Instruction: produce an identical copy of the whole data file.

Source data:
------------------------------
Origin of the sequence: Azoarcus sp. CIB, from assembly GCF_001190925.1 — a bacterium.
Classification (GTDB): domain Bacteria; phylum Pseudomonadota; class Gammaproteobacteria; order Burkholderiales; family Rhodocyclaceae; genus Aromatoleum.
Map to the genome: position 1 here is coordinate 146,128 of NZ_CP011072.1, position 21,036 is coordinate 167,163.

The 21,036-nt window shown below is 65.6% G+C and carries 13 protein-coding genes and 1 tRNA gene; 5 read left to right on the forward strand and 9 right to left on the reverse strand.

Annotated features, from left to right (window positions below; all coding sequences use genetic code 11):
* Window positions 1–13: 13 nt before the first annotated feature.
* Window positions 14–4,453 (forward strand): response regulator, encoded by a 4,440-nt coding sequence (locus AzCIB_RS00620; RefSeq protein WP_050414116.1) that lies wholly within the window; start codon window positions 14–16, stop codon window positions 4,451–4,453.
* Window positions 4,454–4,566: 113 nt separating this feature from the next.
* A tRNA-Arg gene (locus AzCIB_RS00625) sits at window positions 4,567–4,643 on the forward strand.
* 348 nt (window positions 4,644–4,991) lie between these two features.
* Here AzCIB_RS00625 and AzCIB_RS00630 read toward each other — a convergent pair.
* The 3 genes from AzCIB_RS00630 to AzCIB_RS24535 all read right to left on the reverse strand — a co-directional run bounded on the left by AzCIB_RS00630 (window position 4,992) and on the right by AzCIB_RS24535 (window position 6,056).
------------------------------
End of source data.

Origin of the sequence: Azoarcus sp. CIB, from assembly GCF_001190925.1 — a bacterium.
Classification (GTDB): domain Bacteria; phylum Pseudomonadota; class Gammaproteobacteria; order Burkholderiales; family Rhodocyclaceae; genus Aromatoleum.
Map to the genome: position 1 here is coordinate 146,128 of NZ_CP011072.1, position 21,036 is coordinate 167,163.

The 21,036-nt window shown below is 65.6% G+C and carries 13 protein-coding genes and 1 tRNA gene; 5 read left to right on the forward strand and 9 right to left on the reverse strand.

Annotated features, from left to right (window positions below; all coding sequences use genetic code 11):
* Window positions 1–13: 13 nt before the first annotated feature.
* Window positions 14–4,453 (forward strand): response regulator, encoded by a 4,440-nt coding sequence (locus AzCIB_RS00620; RefSeq protein WP_050414116.1) that lies wholly within the window; start codon window positions 14–16, stop codon window positions 4,451–4,453.
* Window positions 4,454–4,566: 113 nt separating this feature from the next.
* A tRNA-Arg gene (locus AzCIB_RS00625) sits at window positions 4,567–4,643 on the forward strand.
* 348 nt (window positions 4,644–4,991) lie between these two features.
* Here AzCIB_RS00625 and AzCIB_RS00630 read toward each other — a convergent pair.
* The 3 genes from AzCIB_RS00630 to AzCIB_RS24535 all read right to left on the reverse strand — a co-directional run bounded on the left by AzCIB_RS00630 (window position 4,992) and on the right by AzCIB_RS24535 (window position 6,056).